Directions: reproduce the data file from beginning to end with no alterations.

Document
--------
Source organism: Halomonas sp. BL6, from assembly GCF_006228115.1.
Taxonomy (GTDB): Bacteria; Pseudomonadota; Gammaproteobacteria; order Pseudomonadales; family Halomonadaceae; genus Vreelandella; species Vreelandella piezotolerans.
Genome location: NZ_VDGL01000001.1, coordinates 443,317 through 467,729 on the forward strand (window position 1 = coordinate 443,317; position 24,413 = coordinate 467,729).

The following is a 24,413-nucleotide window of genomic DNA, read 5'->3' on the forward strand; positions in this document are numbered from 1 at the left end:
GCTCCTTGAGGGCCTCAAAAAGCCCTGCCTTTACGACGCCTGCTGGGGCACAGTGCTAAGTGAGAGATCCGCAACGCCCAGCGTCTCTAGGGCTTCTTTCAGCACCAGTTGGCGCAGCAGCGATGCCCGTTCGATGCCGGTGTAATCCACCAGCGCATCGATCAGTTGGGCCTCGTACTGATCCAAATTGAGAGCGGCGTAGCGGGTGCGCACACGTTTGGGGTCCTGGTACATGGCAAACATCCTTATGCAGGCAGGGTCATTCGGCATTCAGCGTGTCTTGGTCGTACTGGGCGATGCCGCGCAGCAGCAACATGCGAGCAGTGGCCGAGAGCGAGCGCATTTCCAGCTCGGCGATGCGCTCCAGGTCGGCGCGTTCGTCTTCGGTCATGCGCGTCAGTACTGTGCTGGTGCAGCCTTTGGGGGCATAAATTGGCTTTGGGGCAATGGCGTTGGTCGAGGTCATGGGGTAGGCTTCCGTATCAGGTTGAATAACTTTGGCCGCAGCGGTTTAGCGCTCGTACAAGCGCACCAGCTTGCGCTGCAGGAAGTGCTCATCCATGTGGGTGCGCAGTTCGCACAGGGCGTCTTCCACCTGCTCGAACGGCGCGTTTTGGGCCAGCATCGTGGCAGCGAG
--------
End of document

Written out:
Source organism: Halomonas sp. BL6, from assembly GCF_006228115.1.
Taxonomy (GTDB): Bacteria; Pseudomonadota; Gammaproteobacteria; order Pseudomonadales; family Halomonadaceae; genus Vreelandella; species Vreelandella piezotolerans.
Genome location: NZ_VDGL01000001.1, coordinates 443,317 through 467,729 on the forward strand (window position 1 = coordinate 443,317; position 24,413 = coordinate 467,729).

The following is a 24,413-nucleotide window of genomic DNA, read 5'->3' on the forward strand; positions in this document are numbered from 1 at the left end:
GCTCCTTGAGGGCCTCAAAAAGCCCTGCCTTTACGACGCCTGCTGGGGCACAGTGCTAAGTGAGAGATCCGCAACGCCCAGCGTCTCTAGGGCTTCTTTCAGCACCAGTTGGCGCAGCAGCGATGCCCGTTCGATGCCGGTGTAATCCACCAGCGCATCGATCAGTTGGGCCTCGTACTGATCCAAATTGAGAGCGGCGTAGCGGGTGCGCACACGTTTGGGGTCCTGGTACATGGCAAACATCCTTATGCAGGCAGGGTCATTCGGCATTCAGCGTGTCTTGGTCGTACTGGGCGATGCCGCGCAGCAGCAACATGCGAGCAGTGGCCGAGAGCGAGCGCATTTCCAGCTCGGCGATGCGCTCCAGGTCGGCGCGTTCGTCTTCGGTCATGCGCGTCAGTACTGTGCTGGTGCAGCCTTTGGGGGCATAAATTGGCTTTGGGGCAATGGCGTTGGTCGAGGTCATGGGGTAGGCTTCCGTATCAGGTTGAATAACTTTGGCCGCAGCGGTTTAGCGCTCGTACAAGCGCACCAGCTTGCGCTGCAGGAAGTGCTCATCCATGTGGGTGCGCAGTTCGCACAGGGCGTCTTCCACCTGCTCGAACGGCGCGTTTTGGGCCAGCATCGTGGCAGCGAG